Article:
THERE was a programme on Channel 4 on Wednesday called Airbnb: Dream Or Nightmare? It was one of those over-heated and slightly tacky affairs that assumes no one will watch a documentary unless it is sexed up a bit.
Our experiences as hosts for the short-term accommodation site have been almost entirely good, and the bad has been on the niggly side. Certainly nothing that would make a documentary for Channel 4 (or a feature for the Guardian: I’ve tried). A re-enactment of the man who made my wife feel uneasy with his grumpy presence in the house – and his later disparaging ‘review’ of his breakfast ‘without the stated fruit juice’ – would not account for much.
This documentary tried to balance the good with the bad, but ended up piling on the negativity. Some of it was shocking, such as the properties trashed when parties were thrown by guests; some of it was shocking and perhaps surprising. Would you let out a beautiful new apartment in London to a group of strangers? Nope, me neither, but there you go. I don’t have one of those. Just a spare room.
A short interview with a happy host, and clips with grateful guests, were scattered amid the misery. There was valid criticism of the way Airbnb can unbalance housing stock, especially in cities such as London, and cause problems when tenants sub-let their flats without telling their landlords.
Footage in Los Angeles, the spiritual home of Airbnb, showed people invading the company’s headquarters in a protest about housing needs. A similar protest took place in New York, except that hosts turned up to as well to stick up for Airbnb.
What you have here is clash between modern idealism, as rapidly incubated on the internet, and good old greed and foolishness. The original idea for Airbnb is great: if you have a spare room, let it out to a visiting stranger; invite them into your house and then send them on their way with a happy wave.
That pretty much encapsulates our experience, although the pleasure to be had in hosting guests from around the world is balanced by the circumstances that make it necessary. We started doing this after I lost my job and there are nights when you wish you still had the house to yourself.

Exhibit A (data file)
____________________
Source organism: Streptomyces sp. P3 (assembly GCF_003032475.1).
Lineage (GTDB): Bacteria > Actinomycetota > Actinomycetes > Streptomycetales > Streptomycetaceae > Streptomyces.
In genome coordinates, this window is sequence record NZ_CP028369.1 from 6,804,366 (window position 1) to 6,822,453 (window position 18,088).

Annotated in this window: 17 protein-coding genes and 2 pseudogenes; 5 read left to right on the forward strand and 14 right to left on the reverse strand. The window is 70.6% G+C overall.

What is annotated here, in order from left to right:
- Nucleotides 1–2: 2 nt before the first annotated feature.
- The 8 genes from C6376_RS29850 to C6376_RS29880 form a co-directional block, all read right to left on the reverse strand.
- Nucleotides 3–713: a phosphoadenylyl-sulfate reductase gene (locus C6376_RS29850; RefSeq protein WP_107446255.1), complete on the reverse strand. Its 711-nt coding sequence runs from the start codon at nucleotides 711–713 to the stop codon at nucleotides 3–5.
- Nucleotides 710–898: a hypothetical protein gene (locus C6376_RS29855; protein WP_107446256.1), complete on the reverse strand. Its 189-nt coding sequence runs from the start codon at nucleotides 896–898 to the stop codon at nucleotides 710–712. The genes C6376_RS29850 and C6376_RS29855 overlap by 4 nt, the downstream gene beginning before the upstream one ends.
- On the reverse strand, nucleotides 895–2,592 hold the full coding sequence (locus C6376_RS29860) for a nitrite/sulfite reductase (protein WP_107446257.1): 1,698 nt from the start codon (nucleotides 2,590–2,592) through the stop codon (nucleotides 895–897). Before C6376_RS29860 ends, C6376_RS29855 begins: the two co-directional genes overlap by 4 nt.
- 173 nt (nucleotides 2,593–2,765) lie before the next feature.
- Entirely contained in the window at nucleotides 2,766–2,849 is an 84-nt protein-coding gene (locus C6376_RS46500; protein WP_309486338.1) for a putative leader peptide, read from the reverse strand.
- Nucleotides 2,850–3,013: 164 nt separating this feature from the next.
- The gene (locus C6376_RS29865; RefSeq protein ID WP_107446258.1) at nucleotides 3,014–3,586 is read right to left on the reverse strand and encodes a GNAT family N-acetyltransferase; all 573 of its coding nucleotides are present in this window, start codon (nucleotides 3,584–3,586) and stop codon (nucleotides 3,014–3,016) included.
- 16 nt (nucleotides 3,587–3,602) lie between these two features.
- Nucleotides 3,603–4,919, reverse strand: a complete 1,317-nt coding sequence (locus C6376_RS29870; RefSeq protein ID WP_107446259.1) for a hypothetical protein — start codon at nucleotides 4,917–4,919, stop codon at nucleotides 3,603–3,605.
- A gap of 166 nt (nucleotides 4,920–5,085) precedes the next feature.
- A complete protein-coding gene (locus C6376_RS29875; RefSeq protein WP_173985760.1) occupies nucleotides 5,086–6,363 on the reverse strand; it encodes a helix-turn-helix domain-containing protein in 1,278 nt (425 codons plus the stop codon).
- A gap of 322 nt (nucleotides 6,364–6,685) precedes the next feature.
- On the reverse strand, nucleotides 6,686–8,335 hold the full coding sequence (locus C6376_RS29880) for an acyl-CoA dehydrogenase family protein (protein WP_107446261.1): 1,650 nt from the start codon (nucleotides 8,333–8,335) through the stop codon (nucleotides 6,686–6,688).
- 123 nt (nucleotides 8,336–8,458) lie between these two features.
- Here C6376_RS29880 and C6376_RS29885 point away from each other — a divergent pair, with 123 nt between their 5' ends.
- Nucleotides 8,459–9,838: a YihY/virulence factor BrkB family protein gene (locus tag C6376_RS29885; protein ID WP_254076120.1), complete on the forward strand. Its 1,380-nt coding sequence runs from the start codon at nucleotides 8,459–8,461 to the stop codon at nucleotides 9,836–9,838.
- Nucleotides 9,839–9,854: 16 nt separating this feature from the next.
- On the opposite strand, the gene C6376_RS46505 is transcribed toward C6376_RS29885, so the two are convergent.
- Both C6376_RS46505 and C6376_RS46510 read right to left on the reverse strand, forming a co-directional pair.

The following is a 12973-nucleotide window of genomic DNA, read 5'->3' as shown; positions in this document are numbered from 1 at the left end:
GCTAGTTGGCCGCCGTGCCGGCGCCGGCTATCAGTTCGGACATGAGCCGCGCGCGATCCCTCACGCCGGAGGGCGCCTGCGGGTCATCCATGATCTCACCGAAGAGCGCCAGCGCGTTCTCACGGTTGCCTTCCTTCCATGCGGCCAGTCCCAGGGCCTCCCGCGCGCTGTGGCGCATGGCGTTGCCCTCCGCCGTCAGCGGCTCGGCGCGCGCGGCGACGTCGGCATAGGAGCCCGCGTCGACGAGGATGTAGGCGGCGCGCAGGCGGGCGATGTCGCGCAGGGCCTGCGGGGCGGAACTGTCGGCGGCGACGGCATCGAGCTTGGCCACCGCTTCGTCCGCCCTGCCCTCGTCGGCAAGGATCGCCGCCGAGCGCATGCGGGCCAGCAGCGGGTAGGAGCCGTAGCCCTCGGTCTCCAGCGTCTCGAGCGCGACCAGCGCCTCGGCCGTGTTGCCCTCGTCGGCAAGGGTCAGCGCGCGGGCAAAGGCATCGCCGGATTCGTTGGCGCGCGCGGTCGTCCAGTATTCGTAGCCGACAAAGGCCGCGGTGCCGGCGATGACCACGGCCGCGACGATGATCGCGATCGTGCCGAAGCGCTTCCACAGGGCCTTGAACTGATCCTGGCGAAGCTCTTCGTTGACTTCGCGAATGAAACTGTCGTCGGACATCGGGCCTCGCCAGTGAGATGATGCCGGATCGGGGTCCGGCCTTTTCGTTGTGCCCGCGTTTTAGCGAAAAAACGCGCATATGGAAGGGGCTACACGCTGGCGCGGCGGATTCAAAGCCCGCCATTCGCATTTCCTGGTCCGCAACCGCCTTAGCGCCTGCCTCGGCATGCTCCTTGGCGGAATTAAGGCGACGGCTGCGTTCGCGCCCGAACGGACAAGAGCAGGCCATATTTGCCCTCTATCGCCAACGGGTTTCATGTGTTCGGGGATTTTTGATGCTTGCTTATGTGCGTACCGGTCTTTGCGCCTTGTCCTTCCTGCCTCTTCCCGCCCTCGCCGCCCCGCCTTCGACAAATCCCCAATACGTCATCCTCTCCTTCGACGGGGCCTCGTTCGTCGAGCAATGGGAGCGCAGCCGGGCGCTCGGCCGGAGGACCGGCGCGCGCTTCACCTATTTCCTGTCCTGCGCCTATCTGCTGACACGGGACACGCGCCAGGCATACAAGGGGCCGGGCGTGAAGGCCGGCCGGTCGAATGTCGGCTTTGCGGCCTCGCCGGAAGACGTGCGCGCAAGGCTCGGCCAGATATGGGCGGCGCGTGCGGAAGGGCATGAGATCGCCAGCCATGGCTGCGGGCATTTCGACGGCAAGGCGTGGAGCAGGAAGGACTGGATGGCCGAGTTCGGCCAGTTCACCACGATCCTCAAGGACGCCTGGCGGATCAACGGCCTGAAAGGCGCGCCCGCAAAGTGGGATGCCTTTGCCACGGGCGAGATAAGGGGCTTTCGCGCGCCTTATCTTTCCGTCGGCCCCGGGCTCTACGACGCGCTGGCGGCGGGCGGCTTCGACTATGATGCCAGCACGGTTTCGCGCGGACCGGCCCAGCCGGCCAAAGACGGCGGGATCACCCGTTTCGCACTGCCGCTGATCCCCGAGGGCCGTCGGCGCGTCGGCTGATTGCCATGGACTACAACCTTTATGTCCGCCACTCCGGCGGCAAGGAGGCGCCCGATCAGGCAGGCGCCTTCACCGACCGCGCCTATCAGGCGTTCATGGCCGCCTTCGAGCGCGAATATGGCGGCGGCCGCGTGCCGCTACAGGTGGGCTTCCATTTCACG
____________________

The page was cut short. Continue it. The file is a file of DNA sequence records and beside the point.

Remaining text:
On the micro level in the Cole house, Airbnb is a good thing: it adds a little to the family coffers in lean times and most of the guests are lovely, and fully appreciate our house and their stay.
The bigger Airbnb has become, the more likely it is that someone will try and cash in by earning money from crappy rooms or turning the social sharing economy into a hard business hiding behind soft intentions.
Airbnb is worth untold billions, which is a mystery to me (my own wealth is also untold). But it’s still a minnow next to Facebook. Yesterday the site’s founder, Mark Zuckerberg and his wife, Priscilla Chan, announced they wanted to tackle all diseases and pledged $3bn to fund medical research with the ultimate goal being to “cure, prevent or manage all diseases by the end of the century”.
The reaction from the medical establishment has mixed praise with a degree of caution. Dr Sheena Cruickshank, lecturer in immunology at the University of Manchester, told the BBC that treating diseases was not a “static field” – “Everything changes. Our immune systems change, diseases often change.”
While she thought it was “brilliant” for the couple to invest in medical research, she warned that their aim wasn’t realistic, given the nature of disease and what we still have to learn.
Others point out that the sums involved, although generous, may well not be anywhere near enough. Others still – cynical others, perhaps – wonder if this isn’t one way for Facebook to stump up all the tax it has avoided paying.
Mostly we should wish them well with their philanthropy, even if it does come with the hard gleam of internet idealism.